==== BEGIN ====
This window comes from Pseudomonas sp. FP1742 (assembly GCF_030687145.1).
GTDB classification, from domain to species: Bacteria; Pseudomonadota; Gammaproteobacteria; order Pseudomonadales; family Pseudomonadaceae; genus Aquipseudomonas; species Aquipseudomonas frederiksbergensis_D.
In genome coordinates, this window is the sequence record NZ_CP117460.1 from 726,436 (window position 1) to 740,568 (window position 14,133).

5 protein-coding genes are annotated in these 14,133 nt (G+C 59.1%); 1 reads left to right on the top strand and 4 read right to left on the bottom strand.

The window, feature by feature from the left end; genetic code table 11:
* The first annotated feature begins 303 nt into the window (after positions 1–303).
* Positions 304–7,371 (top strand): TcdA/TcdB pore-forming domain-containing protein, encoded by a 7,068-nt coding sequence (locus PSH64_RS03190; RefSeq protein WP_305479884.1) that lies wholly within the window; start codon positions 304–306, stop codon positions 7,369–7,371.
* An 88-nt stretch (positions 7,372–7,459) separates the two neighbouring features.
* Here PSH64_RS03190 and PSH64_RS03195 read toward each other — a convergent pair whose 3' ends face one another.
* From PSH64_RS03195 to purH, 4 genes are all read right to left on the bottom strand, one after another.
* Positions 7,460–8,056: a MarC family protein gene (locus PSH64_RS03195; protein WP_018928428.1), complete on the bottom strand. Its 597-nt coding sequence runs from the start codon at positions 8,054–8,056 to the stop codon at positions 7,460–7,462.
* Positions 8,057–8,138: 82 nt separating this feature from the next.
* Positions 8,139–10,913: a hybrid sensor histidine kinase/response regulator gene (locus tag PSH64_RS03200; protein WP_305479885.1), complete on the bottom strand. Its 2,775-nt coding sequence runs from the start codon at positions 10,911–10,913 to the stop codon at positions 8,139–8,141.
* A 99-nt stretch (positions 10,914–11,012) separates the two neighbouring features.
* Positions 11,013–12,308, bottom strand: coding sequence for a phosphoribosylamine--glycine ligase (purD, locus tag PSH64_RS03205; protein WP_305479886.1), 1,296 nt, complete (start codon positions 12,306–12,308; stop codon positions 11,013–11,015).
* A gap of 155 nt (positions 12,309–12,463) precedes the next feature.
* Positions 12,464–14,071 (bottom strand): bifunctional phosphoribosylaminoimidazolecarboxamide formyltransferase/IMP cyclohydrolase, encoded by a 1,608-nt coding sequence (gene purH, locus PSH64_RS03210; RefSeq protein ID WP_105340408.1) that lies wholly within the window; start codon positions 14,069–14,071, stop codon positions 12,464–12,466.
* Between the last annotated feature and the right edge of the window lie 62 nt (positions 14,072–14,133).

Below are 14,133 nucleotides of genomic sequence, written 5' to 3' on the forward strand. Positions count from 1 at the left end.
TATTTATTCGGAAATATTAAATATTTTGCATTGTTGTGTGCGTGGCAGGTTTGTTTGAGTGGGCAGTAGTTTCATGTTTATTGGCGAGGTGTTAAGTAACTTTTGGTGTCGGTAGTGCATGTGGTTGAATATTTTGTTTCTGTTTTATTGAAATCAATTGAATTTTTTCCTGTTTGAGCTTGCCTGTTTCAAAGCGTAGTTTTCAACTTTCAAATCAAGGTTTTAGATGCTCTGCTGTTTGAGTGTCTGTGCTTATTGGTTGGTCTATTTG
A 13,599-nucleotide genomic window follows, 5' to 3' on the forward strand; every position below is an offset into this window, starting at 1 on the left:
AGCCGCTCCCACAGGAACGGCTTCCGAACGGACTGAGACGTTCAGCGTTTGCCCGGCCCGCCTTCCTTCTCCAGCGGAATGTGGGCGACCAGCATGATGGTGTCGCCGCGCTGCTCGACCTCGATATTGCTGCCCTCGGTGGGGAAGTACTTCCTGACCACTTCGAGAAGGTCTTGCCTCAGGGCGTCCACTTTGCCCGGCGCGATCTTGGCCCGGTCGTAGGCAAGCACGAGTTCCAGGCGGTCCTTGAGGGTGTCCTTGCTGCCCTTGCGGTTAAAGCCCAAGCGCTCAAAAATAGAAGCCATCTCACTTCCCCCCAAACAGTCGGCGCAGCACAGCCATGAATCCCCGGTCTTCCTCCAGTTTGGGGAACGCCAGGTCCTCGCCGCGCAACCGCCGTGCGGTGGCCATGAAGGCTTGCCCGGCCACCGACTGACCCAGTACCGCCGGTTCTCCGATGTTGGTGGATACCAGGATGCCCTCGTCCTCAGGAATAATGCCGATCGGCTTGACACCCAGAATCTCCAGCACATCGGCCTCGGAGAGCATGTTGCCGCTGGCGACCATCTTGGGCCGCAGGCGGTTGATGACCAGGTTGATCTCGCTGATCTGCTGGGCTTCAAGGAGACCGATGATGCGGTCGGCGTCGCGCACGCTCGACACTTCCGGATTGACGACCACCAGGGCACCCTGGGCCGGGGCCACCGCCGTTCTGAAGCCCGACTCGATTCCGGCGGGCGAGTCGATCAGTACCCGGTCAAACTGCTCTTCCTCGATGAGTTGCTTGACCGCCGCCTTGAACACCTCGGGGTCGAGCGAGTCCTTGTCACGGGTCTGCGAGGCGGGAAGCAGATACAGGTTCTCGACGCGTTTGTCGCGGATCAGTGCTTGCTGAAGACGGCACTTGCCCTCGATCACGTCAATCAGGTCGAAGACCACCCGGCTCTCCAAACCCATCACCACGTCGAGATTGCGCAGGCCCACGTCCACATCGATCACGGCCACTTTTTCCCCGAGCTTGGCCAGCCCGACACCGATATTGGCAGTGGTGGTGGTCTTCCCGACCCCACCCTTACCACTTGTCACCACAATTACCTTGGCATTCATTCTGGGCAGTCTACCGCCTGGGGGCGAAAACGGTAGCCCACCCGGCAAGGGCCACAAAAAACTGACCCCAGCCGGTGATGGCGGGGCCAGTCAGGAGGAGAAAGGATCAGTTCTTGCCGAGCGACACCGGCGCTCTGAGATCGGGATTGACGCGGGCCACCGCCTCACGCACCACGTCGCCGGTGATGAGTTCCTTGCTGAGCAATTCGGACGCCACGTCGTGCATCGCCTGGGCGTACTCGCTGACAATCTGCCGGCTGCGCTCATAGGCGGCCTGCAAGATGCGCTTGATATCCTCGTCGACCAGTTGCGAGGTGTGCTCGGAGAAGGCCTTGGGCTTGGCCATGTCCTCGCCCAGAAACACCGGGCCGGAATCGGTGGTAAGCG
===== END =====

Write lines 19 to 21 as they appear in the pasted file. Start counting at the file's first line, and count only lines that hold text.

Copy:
Below are 14,133 nucleotides of genomic sequence, written 5' to 3' on the forward strand. Positions count from 1 at the left end.
TATTTATTCGGAAATATTAAATATTTTGCATTGTTGTGTGCGTGGCAGGTTTGTTTGAGTGGGCAGTAGTTTCATGTTTATTGGCGAGGTGTTAAGTAACTTTTGGTGTCGGTAGTGCATGTGGTTGAATATTTTGTTTCTGTTTTATTGAAATCAATTGAATTTTTTCCTGTTTGAGCTTGCCTGTTTCAAAGCGTAGTTTTCAACTTTCAAATCAAGGTTTTAGATGCTCTGCTGTTTGAGTGTCTGTGCTTATTGGTTGGTCTATTTG
A 13,599-nucleotide genomic window follows, 5' to 3' on the forward strand; every position below is an offset into this window, starting at 1 on the left: